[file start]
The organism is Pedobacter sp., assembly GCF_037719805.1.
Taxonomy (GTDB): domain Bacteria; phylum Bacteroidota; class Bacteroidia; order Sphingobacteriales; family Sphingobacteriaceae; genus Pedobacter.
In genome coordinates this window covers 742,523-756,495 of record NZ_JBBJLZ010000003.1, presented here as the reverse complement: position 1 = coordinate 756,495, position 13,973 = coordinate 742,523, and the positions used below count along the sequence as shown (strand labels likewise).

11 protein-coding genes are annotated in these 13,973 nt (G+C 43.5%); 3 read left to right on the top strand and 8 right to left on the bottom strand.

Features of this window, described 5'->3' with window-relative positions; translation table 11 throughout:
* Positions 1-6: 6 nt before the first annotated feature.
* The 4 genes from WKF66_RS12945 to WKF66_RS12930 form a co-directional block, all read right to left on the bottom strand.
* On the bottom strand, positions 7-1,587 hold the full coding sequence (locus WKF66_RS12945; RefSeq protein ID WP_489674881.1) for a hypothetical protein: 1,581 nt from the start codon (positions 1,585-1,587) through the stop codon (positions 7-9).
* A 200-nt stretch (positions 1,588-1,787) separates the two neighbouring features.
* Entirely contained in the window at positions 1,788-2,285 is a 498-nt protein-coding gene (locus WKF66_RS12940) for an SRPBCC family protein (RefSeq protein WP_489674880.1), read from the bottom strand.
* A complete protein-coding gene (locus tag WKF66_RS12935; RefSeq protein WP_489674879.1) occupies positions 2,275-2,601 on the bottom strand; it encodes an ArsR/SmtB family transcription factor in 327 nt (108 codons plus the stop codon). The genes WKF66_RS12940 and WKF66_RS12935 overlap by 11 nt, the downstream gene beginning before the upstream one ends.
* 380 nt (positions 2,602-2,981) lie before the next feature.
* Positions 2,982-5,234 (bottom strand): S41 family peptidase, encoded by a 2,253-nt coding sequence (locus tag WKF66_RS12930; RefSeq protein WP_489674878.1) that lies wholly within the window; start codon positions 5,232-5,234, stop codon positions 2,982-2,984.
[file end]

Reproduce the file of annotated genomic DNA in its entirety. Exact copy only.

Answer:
The organism is Pedobacter sp., assembly GCF_037719805.1.
Taxonomy (GTDB): domain Bacteria; phylum Bacteroidota; class Bacteroidia; order Sphingobacteriales; family Sphingobacteriaceae; genus Pedobacter.
In genome coordinates this window covers 742,523-756,495 of record NZ_JBBJLZ010000003.1, presented here as the reverse complement: position 1 = coordinate 756,495, position 13,973 = coordinate 742,523, and the positions used below count along the sequence as shown (strand labels likewise).

11 protein-coding genes are annotated in these 13,973 nt (G+C 43.5%); 3 read left to right on the top strand and 8 right to left on the bottom strand.

Features of this window, described 5'->3' with window-relative positions; translation table 11 throughout:
* Positions 1-6: 6 nt before the first annotated feature.
* The 4 genes from WKF66_RS12945 to WKF66_RS12930 form a co-directional block, all read right to left on the bottom strand.
* On the bottom strand, positions 7-1,587 hold the full coding sequence (locus WKF66_RS12945; RefSeq protein ID WP_489674881.1) for a hypothetical protein: 1,581 nt from the start codon (positions 1,585-1,587) through the stop codon (positions 7-9).
* A 200-nt stretch (positions 1,588-1,787) separates the two neighbouring features.
* Entirely contained in the window at positions 1,788-2,285 is a 498-nt protein-coding gene (locus WKF66_RS12940) for an SRPBCC family protein (RefSeq protein WP_489674880.1), read from the bottom strand.
* A complete protein-coding gene (locus tag WKF66_RS12935; RefSeq protein WP_489674879.1) occupies positions 2,275-2,601 on the bottom strand; it encodes an ArsR/SmtB family transcription factor in 327 nt (108 codons plus the stop codon). The genes WKF66_RS12940 and WKF66_RS12935 overlap by 11 nt, the downstream gene beginning before the upstream one ends.
* 380 nt (positions 2,602-2,981) lie before the next feature.
* Positions 2,982-5,234 (bottom strand): S41 family peptidase, encoded by a 2,253-nt coding sequence (locus tag WKF66_RS12930; RefSeq protein WP_489674878.1) that lies wholly within the window; start codon positions 5,232-5,234, stop codon positions 2,982-2,984.